The KVM switch I use only has a single video output, which in hindsight was a mistake. There are KVM switches that provide a dual monitor output and in time I may upgrade to one, although right now these are very expensive. When you use a laptop, especially a Windows PC, you can also configure the laptop screen to extend to act as a second/third monitor.
How to select the KVM Switch
First decide how many inputs you need. I needed four, but if you are connecting more devices you will need more video/USB inputs.
Decide how many outputs you need. At the time I bought my KVM switch needed one HDMI/4K capable output, but if you want a dual monitor setup then you will need two or use a separate HDMI switch.
Decide if you need 4K video input/output support as this cannot be added later.
The switch will provide enough USB connectors to connect the individual input PC’s to the shared keyboard/mouse. However, how many more do you need? For example do you want to connect:
- A printer
- USB Headset
- External Speakers/amplifier
- Smartphone for file upload/download/charging
- External Hard Drives and NAS Drives.
You will need a USB port for each, or extend one using a USB Hub.
Regarding the USB ports, investigate whether you need Type A (the normal rectangular USB connector) or the Type C (rounded/reversible rectangular connector) connections. At the moment going for Type C USB support will be more expensive, but this can be provided using a USB hub supporting Type C connections connected to one of the Type A ports or a Type A/C converter.
There are several grades of KVM switch available from the home setup that allows you to project 4K video all the way to professional switches that serve industrial size displays. The price for each varies depending on the features. What you do want to make sure of is that the video connector is HDMI 2 an above, or possibly Display Port 1.2 and above, and not VGA or DVI which is a very much older display connector standards and won’t support the 4K output. DVI is a digital video connector that is provided on a number of desktop PC’s, but is limited when you consider 4K output.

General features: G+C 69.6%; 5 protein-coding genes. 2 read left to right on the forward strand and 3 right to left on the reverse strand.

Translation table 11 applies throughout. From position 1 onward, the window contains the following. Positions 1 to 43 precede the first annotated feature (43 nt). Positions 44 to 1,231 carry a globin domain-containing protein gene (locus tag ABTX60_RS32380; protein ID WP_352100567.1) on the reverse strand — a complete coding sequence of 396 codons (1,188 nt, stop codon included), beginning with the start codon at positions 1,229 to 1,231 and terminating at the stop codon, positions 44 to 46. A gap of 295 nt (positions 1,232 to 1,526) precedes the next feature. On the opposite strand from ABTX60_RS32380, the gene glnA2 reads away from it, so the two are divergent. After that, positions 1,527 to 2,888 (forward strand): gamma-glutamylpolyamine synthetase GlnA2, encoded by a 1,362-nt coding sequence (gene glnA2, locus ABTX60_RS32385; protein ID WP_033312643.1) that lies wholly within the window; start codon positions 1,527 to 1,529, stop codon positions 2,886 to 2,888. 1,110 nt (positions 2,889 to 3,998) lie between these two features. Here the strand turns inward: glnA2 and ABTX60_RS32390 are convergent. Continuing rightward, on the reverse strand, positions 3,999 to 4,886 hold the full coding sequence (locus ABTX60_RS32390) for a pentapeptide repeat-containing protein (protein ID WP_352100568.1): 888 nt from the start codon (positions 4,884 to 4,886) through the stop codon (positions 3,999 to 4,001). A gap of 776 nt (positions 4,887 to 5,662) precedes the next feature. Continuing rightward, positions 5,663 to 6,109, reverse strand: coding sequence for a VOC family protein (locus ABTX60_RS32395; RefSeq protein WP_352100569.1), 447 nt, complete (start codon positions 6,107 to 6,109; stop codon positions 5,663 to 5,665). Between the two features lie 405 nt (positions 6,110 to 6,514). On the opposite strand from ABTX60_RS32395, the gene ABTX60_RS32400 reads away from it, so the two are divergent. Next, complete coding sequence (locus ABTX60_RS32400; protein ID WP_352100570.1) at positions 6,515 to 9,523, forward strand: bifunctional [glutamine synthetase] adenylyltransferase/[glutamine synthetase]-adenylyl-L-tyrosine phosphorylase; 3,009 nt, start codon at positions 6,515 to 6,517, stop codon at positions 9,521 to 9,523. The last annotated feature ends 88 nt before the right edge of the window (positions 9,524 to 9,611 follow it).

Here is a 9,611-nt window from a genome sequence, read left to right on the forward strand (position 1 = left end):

8K video Input/Output and scaling is also available, but at a cost.
How to select the HDMI Switch
In selecting the HDMI switch you need to match the number of input video signals to the number of PC inputs for the KVM switch as well as match the video quality (e.g. 4K @60hz). I have selected the same manufacturer for both the KVM and HDMI switches, which I would advise you also do.
How to Select Multiple Monitors
When you select your monitors, you really need to figure out what you want to use them for. There are various qualities of video rendering and configuration depending on the application. For office use a standard HD or 2K monitor is adequate. 4K is more suitable for gaming and detailed work such as Computer Aided Design. The colour configuration is sometimes important if you are using graphics applications. All these options come at increased cost. You will also need to match the video quality to the output of your graphics card.
The primary trick here is that once you have selected your monitor, buy two of the same model. Attempting to use monitors from different manufactures, different models and/or different resolutions will drive you crazy.